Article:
California Forum

California still lets debt collectors empty the bank accounts of poor people. Why?

Uber and Lyft drivers rally at the Capitol in 2014. Laws that allow debt collectors to empty the bank accounts of low income debtors are especially punishing on those who earn intermittently and live off of their savings, such as seasonal workers and members of the gig economy.
Uber and Lyft drivers rally at the Capitol in 2014. Laws that allow debt collectors to empty the bank accounts of low income debtors are especially punishing on those who earn intermittently and live off of their savings, such as seasonal workers and members of the gig economy. rbenton@sacbee.com

California should join 16 other states in protecting low income individuals from having all of their savings wiped out by debt collectors. Senate Bill 298, sponsored by Sen. Bob Wieckowski, D-Fremont, and passed by the Senate in May, would prevent debt collectors from taking all of the money in a person’s bank account.

SB 298 does not cancel any debts. But it would protect just enough money to keep low-income families from being made homeless or having their children go hungry.

The current law is especially punishing for farm laborers, substitute teachers, janitors, and others who work seasonally and so need to save when they are working so that there will be money during the dry season. When creditors take all of their savings, the consequences can be overwhelming.

The law allows a creditor, such as a credit card company or a department store, to obtain a judgment against someone who owes money and has not paid his or her debts. No one objects to that. Often debt-buying companies purchase the creditors’ accounts, usually for pennies on the dollar, and then try to collect the money that is owed.

Whoever is owed the money, the original creditor or the company that purchases the debt may then garnish the debtor’s wages to collect what is owed. But when garnishment occurs, the creditor must leave at least 75 percent of the debtor’s paycheck for basic living necessities.

This is a humane and necessary law to ensure that debtors still have enough money for food, shelter, and medical care.

In addition to garnishing wages, however, the creditor can seize the contents of the debtor’s bank account. Under current law, the creditor can take all of the money in the bank account.

Unlike with wages, there is no requirement that any funds be left to pay for life’s basic necessities. When their bank accounts are completely emptied, individuals often lose the savings that they need to pay for rent or groceries or prescription drugs.

The current law is especially punishing for individuals such as farm laborers, substitute teachers, janitors and others who work seasonally and so need to save when they are working so that there will be money during the dry season. When creditors take all of their savings, the consequences can be overwhelming. Families become homeless when they lose the money they saved to pay the rent or the mortgage. The money for groceries is gone.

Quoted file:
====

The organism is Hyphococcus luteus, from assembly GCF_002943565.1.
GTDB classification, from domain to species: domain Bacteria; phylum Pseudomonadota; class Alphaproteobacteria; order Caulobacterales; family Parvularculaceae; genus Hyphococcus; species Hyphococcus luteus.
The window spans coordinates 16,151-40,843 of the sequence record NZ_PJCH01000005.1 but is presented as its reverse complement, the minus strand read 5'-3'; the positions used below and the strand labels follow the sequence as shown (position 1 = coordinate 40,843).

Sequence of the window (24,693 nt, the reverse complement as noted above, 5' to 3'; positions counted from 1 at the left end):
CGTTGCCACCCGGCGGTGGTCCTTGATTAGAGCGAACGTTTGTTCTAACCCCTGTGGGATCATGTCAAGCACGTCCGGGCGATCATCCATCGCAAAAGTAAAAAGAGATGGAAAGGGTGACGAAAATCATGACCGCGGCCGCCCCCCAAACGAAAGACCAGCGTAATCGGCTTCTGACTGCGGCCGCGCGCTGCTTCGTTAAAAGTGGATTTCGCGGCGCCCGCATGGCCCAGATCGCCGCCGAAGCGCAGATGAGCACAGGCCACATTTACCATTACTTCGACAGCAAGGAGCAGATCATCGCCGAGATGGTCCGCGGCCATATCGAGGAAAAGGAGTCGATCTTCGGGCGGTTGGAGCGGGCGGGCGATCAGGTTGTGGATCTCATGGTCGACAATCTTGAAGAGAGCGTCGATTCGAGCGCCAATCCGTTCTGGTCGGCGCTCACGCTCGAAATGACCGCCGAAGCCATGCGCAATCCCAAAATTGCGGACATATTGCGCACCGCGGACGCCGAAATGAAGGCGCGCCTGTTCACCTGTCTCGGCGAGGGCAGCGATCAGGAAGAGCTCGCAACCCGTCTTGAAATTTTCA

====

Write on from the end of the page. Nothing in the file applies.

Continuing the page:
Indeed, far too often, low-income individuals in California find that their bank accounts have been completely cleared out by debt collectors. Sometimes this occurs even when they didn’t owe a debt in the first place or their money should have been protected under law. It often takes months to get their money back, and in the meantime they cannot pay for housing, food or medicine.

SB 298, now pending before the California Assembly, would automatically protect from bank levies enough money to provide a person the basic necessities of life. Specifically, it would protect two months’ worth of savings at the amount of the hourly minimum wage. A number of other states, such as Wisconsin and Mississippi, safeguard even more funds in bank accounts.

The only protection under current law is for a consumer to file a “claim of exemption” after money has been seized to seek the return of the funds on the grounds that it was improperly taken or there is great need. But that process, which requires first convincing the court and then the sheriff’s office, can and does regularly take months before low-income debtors get their money.

In the meantime, the debtor is without money for food or housing or medical care. The much better course, as is followed in 16 states, is to ensure that creditors cannot seize all of the funds in bank accounts and leave a minimal amount needed for survival. That is what SB 298 would do.

The California Assembly should follow the lead of the Senate and pass this bill and Gov. Jerry Brown should sign it. The law already recognizes limits on what can be taken when a person’s wages are garnished. It should do the same for bank accounts.

Compassion for the most needy among us and basic decency require that SB 298 be put into law.

Erwin Chemerinsky is dean and professor of law at the UC Berkeley School of Law. He can be reached at echemerinsky@law.berkeley.edu.

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